By JOHN PURCELL
Recorder News Staff
Third Ward Alderman Chad Majewski will serve as deputy mayor of Amsterdam in 2017 after Fifth Ward Alderman James Martuscello voluntarily stepped aside and nominated him for the position.
Majewski did not foresee his day-to-day role changing drastically after becoming deputy mayor next year, but he has “great pride and honor” to be able to represent the city of Amsterdam when the mayor is unable. Majewski said he will continue serving as the liaison for public safety and recreation departments.
In the absence or incapacity of Mayor Michael Villa, Majewski would act as mayor and “exercise all of the powers and duties of the Office of Mayor” except for the powers to appoint or remove officers and employees and veto actions of the Common Council, according to the city charter. Under the same circumstances with Villa, Majewski would also serve as presiding officer of the Common Council.
Majewski was very happy when fellow aldermen unanimously approved his appointment as deputy mayor for 2017 at their last meeting.
“I am very thankful for the opportunity to have been elected 3rd Ward alderman and now deputy mayor,” Majewski said. “I’m always available to answer any questions, or listen to any complaints or suggestions any resident in our city has. The more I can learn about the needs and wants of our community the better I can serve the public.”
Martuscello said Majewski is very detail orientated and non-political, which he believed would serve Majewski well as deputy mayor.
“I thought that he was ready to be the next deputy mayor and that’s why I nominated him,” Martuscello said. “I’m glad we all agreed upon it.”
Martuscello said during his first year in office he worked closely with Villa and Majewski on various issues. Martuscello said Majewski was very willing to do research on his own about issues.
Majewski appreciated the support he received from Martuscello, who had previously served as an alderman.
“Alderman Martuscello has been a great mentor to me during my first year as an alderman,” Majewski said. “Anytime I had a question about something that took place in the past or or needed a listening ear he has always been there for me.”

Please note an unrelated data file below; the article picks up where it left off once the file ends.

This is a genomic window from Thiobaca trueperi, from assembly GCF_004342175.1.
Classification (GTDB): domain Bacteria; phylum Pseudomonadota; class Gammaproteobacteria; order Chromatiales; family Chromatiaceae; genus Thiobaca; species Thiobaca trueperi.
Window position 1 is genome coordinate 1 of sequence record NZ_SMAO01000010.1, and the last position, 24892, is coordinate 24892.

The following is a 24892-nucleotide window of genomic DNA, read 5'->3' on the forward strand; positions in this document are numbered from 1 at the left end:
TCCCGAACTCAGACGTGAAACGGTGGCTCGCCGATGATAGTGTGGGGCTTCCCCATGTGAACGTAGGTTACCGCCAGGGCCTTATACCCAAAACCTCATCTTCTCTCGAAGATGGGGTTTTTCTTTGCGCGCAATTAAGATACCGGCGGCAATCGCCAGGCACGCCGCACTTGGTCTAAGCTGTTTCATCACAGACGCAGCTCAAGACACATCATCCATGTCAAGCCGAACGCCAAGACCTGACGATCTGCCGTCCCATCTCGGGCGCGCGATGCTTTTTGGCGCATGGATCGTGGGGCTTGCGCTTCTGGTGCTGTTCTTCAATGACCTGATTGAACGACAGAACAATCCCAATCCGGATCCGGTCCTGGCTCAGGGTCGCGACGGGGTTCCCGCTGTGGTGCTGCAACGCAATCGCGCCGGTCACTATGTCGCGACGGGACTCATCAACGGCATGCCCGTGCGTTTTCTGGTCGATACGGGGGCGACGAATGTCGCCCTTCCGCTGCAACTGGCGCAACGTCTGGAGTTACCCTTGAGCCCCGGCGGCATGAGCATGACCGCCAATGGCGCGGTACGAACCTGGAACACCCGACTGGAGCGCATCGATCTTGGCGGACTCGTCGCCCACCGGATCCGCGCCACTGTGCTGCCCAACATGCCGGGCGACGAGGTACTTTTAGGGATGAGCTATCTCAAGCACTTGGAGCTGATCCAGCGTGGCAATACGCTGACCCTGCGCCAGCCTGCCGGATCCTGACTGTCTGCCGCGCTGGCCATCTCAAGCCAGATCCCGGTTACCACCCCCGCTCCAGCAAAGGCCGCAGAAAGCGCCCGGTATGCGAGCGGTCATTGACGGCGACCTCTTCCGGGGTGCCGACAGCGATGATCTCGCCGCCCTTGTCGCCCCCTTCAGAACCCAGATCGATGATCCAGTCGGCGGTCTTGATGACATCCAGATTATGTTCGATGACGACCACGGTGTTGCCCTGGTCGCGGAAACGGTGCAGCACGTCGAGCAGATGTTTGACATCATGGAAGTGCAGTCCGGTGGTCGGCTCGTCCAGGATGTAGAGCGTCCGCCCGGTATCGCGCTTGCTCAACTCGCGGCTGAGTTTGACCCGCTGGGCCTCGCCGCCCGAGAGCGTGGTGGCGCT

Villa believed Majewski would do a great job as deputy mayor and Martuscello would remain involved with issues.
“Chad has been very interested in what’s going on and he’s been very involved,” Villa said. “I think it will be a great learning experience for him, especially when I’m not able to attend something he’ll be able to step right in.”
Majewski was proud how aldermen and the mayor worked together this year compared to prior years.
“I think we all have the understanding that we can’t always win, but when we compromise we all win in the end,” Majewski said.
Martuscello also said the environment within the Common Council and with the mayor is different from when he last served. Martuscello served as an alderman for 18 years until Richard Leggiero toppled him. A decade later, Martuscello retook the seat from Leggiero during the November 2015 election.
Martuscello believed his biggest fault while previously serving on the council was having “a lot of irons in the fire” and not addressing issues in the same way as this year.
Supporting the mayor, regardless of party lines, is another important element to effectively tackling issues, according to Martuscello.
“If you don’t support the mayor and you want to do in-fighting, nothing will get done. That’s the big difference I learned,” Martuscello said.
The year Martuscello lost his re-election bid, he admitted there was a lot of infighting and bickering between elected officials.
“We were all defeated that year and rightfully so. We deserved to be defeated,” Martuscello said. “We just fought, we argued with the mayor, we argued among ourselves and nothing got done. …  If you don’t learn by that then you’re not going to be in office too long and nothing in the city is going to get accomplished.”
Majewski was surprised about the amount of time required to make a difference while serving as an alderman. Majewski said he often will leave his home around 7 a.m. and not return until around 8 p.m., with him also working outside of his service to the city.
“I make sure when someone contacts me that I am not only listening to the problem, but I research it, find an answer and call back with my findings or a resolution,” Majewski said.
Going forward, Majewski said he would like to reach a resolution over whether or not to implement an in-house ambulance service through the Amsterdam Fire Department. He also has been studying the budget to try and find new revenue streams for the city.
“I want to continue to support our services and manpower and not have to cut now or down the road,” Majewski said. “The only way to do that is to continue bringing in additional revenue.”